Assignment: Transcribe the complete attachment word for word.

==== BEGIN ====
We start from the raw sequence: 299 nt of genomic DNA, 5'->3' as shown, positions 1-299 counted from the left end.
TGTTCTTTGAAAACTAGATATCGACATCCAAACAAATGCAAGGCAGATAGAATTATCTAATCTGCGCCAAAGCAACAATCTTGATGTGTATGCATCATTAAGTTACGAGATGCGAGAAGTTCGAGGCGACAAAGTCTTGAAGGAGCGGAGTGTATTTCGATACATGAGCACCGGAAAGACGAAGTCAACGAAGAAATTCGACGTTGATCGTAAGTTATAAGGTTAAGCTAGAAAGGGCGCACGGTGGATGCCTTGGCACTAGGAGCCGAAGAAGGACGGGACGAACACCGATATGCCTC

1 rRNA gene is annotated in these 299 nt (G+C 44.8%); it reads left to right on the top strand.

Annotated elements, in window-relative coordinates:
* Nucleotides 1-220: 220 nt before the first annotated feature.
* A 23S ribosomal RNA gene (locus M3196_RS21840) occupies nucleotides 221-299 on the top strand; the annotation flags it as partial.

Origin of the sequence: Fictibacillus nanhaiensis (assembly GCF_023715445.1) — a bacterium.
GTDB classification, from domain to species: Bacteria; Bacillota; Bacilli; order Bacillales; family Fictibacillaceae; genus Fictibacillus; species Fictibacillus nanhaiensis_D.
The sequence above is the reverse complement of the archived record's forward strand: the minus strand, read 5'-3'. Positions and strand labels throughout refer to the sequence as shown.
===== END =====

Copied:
We start from the raw sequence: 299 nt of genomic DNA, 5'->3' as shown, positions 1-299 counted from the left end.
TGTTCTTTGAAAACTAGATATCGACATCCAAACAAATGCAAGGCAGATAGAATTATCTAATCTGCGCCAAAGCAACAATCTTGATGTGTATGCATCATTAAGTTACGAGATGCGAGAAGTTCGAGGCGACAAAGTCTTGAAGGAGCGGAGTGTATTTCGATACATGAGCACCGGAAAGACGAAGTCAACGAAGAAATTCGACGTTGATCGTAAGTTATAAGGTTAAGCTAGAAAGGGCGCACGGTGGATGCCTTGGCACTAGGAGCCGAAGAAGGACGGGACGAACACCGATATGCCTC

1 rRNA gene is annotated in these 299 nt (G+C 44.8%); it reads left to right on the top strand.

Annotated elements, in window-relative coordinates:
* Nucleotides 1-220: 220 nt before the first annotated feature.
* A 23S ribosomal RNA gene (locus M3196_RS21840) occupies nucleotides 221-299 on the top strand; the annotation flags it as partial.

Origin of the sequence: Fictibacillus nanhaiensis (assembly GCF_023715445.1) — a bacterium.
GTDB classification, from domain to species: Bacteria; Bacillota; Bacilli; order Bacillales; family Fictibacillaceae; genus Fictibacillus; species Fictibacillus nanhaiensis_D.
The sequence above is the reverse complement of the archived record's forward strand: the minus strand, read 5'-3'. Positions and strand labels throughout refer to the sequence as shown.